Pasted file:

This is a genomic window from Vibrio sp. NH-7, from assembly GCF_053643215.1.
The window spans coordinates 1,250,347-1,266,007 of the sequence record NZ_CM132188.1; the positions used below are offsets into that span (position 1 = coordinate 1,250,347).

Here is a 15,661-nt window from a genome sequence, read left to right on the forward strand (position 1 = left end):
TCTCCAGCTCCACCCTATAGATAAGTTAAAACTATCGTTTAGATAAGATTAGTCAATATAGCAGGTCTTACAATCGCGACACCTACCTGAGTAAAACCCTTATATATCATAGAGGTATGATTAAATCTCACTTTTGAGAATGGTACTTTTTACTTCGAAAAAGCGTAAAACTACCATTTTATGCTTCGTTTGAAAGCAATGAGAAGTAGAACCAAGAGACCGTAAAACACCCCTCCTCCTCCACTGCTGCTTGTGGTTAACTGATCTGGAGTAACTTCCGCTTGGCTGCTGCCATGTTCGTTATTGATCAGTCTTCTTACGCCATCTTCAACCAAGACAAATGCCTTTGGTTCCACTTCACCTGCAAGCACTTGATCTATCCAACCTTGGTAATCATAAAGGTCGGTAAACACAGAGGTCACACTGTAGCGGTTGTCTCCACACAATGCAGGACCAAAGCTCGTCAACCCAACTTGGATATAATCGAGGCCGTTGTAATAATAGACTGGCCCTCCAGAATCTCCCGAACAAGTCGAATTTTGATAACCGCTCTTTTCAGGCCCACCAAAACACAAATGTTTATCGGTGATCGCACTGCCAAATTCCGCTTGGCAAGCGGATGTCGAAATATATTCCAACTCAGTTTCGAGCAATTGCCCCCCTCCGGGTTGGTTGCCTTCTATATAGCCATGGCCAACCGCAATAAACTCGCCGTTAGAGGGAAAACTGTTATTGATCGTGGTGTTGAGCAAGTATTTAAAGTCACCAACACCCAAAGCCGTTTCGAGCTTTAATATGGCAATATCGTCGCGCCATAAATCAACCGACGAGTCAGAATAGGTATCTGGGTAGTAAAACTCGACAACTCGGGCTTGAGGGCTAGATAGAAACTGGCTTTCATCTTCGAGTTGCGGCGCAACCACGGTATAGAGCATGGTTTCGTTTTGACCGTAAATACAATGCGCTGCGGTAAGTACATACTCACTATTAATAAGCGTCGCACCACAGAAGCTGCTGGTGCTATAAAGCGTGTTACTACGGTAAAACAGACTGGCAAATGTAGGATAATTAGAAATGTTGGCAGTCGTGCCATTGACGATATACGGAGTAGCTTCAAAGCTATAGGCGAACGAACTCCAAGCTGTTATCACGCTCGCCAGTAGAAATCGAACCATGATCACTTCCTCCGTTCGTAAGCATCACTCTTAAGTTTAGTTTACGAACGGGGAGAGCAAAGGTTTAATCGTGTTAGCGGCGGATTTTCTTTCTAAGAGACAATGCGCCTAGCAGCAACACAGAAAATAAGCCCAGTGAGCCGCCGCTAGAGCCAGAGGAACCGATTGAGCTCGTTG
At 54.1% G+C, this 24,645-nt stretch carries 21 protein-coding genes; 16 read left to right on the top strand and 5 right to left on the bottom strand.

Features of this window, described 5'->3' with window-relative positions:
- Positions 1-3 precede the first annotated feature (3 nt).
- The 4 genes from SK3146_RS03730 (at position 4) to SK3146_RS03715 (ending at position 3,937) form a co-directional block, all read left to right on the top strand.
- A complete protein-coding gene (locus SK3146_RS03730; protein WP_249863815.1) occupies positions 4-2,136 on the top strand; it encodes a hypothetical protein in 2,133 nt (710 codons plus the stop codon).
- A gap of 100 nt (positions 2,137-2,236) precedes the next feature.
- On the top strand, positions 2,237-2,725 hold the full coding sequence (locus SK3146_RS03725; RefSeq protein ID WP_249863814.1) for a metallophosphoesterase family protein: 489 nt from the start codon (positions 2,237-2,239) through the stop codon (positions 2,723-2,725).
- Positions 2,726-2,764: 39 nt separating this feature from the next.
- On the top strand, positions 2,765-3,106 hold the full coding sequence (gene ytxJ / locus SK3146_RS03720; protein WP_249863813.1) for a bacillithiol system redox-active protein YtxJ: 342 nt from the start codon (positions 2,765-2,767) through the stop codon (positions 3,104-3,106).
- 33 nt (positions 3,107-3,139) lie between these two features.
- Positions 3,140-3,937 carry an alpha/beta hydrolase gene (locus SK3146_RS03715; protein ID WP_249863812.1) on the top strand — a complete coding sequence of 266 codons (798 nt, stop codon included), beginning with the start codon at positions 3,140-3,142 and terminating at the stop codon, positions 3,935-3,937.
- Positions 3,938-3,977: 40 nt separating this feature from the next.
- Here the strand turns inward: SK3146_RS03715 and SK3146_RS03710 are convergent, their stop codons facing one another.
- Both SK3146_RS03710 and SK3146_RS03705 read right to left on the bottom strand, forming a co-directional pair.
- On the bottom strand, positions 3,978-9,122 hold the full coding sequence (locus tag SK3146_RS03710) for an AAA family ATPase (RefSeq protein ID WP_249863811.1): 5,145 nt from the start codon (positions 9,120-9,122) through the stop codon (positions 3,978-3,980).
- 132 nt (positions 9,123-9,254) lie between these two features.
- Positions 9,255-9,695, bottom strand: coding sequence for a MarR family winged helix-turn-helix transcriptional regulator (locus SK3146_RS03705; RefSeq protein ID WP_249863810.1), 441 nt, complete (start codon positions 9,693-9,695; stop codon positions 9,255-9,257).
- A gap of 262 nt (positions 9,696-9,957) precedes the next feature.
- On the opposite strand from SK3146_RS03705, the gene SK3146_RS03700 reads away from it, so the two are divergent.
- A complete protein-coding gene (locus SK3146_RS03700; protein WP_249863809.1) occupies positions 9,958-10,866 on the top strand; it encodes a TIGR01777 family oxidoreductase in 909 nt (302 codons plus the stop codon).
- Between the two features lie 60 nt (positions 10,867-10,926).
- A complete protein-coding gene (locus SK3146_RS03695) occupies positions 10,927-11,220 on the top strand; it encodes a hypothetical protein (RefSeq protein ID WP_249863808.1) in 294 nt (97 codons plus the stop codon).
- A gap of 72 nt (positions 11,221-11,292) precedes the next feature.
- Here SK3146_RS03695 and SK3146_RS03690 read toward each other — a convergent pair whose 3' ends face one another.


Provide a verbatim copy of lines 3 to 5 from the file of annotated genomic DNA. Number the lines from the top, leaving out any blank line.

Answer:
Here is a 15,661-nt window from a genome sequence, read left to right on the forward strand (position 1 = left end):
TCTCCAGCTCCACCCTATAGATAAGTTAAAACTATCGTTTAGATAAGATTAGTCAATATAGCAGGTCTTACAATCGCGACACCTACCTGAGTAAAACCCTTATATATCATAGAGGTATGATTAAATCTCACTTTTGAGAATGGTACTTTTTACTTCGAAAAAGCGTAAAACTACCATTTTATGCTTCGTTTGAAAGCAATGAGAAGTAGAACCAAGAGACCGTAAAACACCCCTCCTCCTCCACTGCTGCTTGTGGTTAACTGATCTGGAGTAACTTCCGCTTGGCTGCTGCCATGTTCGTTATTGATCAGTCTTCTTACGCCATCTTCAACCAAGACAAATGCCTTTGGTTCCACTTCACCTGCAAGCACTTGATCTATCCAACCTTGGTAATCATAAAGGTCGGTAAACACAGAGGTCACACTGTAGCGGTTGTCTCCACACAATGCAGGACCAAAGCTCGTCAACCCAACTTGGATATAATCGAGGCCGTTGTAATAATAGACTGGCCCTCCAGAATCTCCCGAACAAGTCGAATTTTGATAACCGCTCTTTTCAGGCCCACCAAAACACAAATGTTTATCGGTGATCGCACTGCCAAATTCCGCTTGGCAAGCGGATGTCGAAATATATTCCAACTCAGTTTCGAGCAATTGCCCCCCTCCGGGTTGGTTGCCTTCTATATAGCCATGGCCAACCGCAATAAACTCGCCGTTAGAGGGAAAACTGTTATTGATCGTGGTGTTGAGCAAGTATTTAAAGTCACCAACACCCAAAGCCGTTTCGAGCTTTAATATGGCAATATCGTCGCGCCATAAATCAACCGACGAGTCAGAATAGGTATCTGGGTAGTAAAACTCGACAACTCGGGCTTGAGGGCTAGATAGAAACTGGCTTTCATCTTCGAGTTGCGGCGCAACCACGGTATAGAGCATGGTTTCGTTTTGACCGTAAATACAATGCGCTGCGGTAAGTACATACTCACTATTAATAAGCGTCGCACCACAGAAGCTGCTGGTGCTATAAAGCGTGTTACTACGGTAAAACAGACTGGCAAATGTAGGATAATTAGAAATGTTGGCAGTCGTGCCATTGACGATATACGGAGTAGCTTCAAAGCTATAGGCGAACGAACTCCAAGCTGTTATCACGCTCGCCAGTAGAAATCGAACCATGATCACTTCCTCCGTTCGTAAGCATCACTCTTAAGTTTAGTTTACGAACGGGGAGAGCAAAGGTTTAATCGTGTTAGCGGCGGATTTTCTTTCTAAGAGACAATGCGCCTAGCAGCAACACAGAAAATAAGCCCAGTGAGCCGCCGCTAGAGCCAGAGGAACCGATTGAGCTCGTTG
At 54.1% G+C, this 24,645-nt stretch carries 21 protein-coding genes; 16 read left to right on the top strand and 5 right to left on the bottom strand.